See also Richardson Securities v. Lau, 825 F.2d 647 (1987).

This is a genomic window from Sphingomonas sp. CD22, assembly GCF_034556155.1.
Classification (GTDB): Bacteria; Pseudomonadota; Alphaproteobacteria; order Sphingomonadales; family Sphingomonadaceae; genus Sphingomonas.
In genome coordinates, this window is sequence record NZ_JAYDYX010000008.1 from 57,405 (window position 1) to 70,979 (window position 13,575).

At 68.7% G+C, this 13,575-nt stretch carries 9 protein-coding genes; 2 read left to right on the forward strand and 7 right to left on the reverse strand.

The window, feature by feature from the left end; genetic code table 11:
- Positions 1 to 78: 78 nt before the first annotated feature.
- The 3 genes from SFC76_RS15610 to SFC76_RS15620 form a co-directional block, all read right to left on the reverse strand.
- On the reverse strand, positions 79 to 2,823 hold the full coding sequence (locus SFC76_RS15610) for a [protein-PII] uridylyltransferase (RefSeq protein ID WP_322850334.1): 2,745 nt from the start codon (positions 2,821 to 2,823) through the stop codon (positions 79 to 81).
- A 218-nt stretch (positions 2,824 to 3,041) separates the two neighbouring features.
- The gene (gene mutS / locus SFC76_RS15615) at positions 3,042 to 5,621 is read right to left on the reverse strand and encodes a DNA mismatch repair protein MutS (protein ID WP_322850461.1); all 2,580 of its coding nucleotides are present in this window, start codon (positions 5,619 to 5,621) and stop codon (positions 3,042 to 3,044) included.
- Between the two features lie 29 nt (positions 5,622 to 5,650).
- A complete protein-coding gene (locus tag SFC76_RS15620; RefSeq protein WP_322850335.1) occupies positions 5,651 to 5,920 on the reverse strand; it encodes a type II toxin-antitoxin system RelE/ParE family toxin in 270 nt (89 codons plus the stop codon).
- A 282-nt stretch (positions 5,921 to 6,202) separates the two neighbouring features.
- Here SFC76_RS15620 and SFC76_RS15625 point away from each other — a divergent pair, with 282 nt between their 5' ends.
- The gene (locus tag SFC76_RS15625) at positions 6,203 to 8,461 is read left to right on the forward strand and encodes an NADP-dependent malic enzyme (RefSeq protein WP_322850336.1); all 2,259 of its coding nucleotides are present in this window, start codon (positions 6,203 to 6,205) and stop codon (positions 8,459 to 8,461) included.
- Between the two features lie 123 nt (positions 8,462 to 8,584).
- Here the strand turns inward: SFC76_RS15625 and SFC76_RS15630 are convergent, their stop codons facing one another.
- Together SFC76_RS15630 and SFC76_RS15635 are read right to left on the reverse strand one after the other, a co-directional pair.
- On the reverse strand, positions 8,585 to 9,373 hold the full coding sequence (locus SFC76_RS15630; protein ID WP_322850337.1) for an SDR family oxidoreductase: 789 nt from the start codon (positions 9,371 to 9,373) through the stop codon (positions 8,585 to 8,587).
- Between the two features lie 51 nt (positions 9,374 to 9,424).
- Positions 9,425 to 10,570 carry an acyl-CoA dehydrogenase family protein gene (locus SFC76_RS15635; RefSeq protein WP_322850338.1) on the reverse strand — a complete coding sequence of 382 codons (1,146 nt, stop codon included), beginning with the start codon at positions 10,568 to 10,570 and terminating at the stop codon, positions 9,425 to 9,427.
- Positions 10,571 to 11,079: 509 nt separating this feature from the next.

We believe that the district judge usurped power when she prevented the Laus from filing a motion for leave to amend their answer. Absent extraordinary circumstances, such as a demonstrated history of frivolous and vexatious litigation, see In re Martin-Trigona, 737 F.2d 1254, 1261-62 (2d Cir.1984), or a failure to comply with sanctions imposed for such conduct, Johl v. Johl, 788 F.2d 75 (2d Cir.1986) (per curiam), a court has no power to prevent a party from filing pleadings, motions or appeals authorized by the Federal Rules of Civil Procedure. The actions of the district court effectively prevented the Laus from filing a motion for leave to amend. The refusal to permit a motion to be filed without a prior conference, followed by a failure to hold such a conference until nearly five months after one was first requested, and then by a denial of the motion for having been filed too late, are actions so "at odds with the purpose and intent of [the Federal Rules]," Padovani v. Bruchhausen, 293 F.2d 546, 548 (2d Cir.1961), as to warrant mandamus relief.5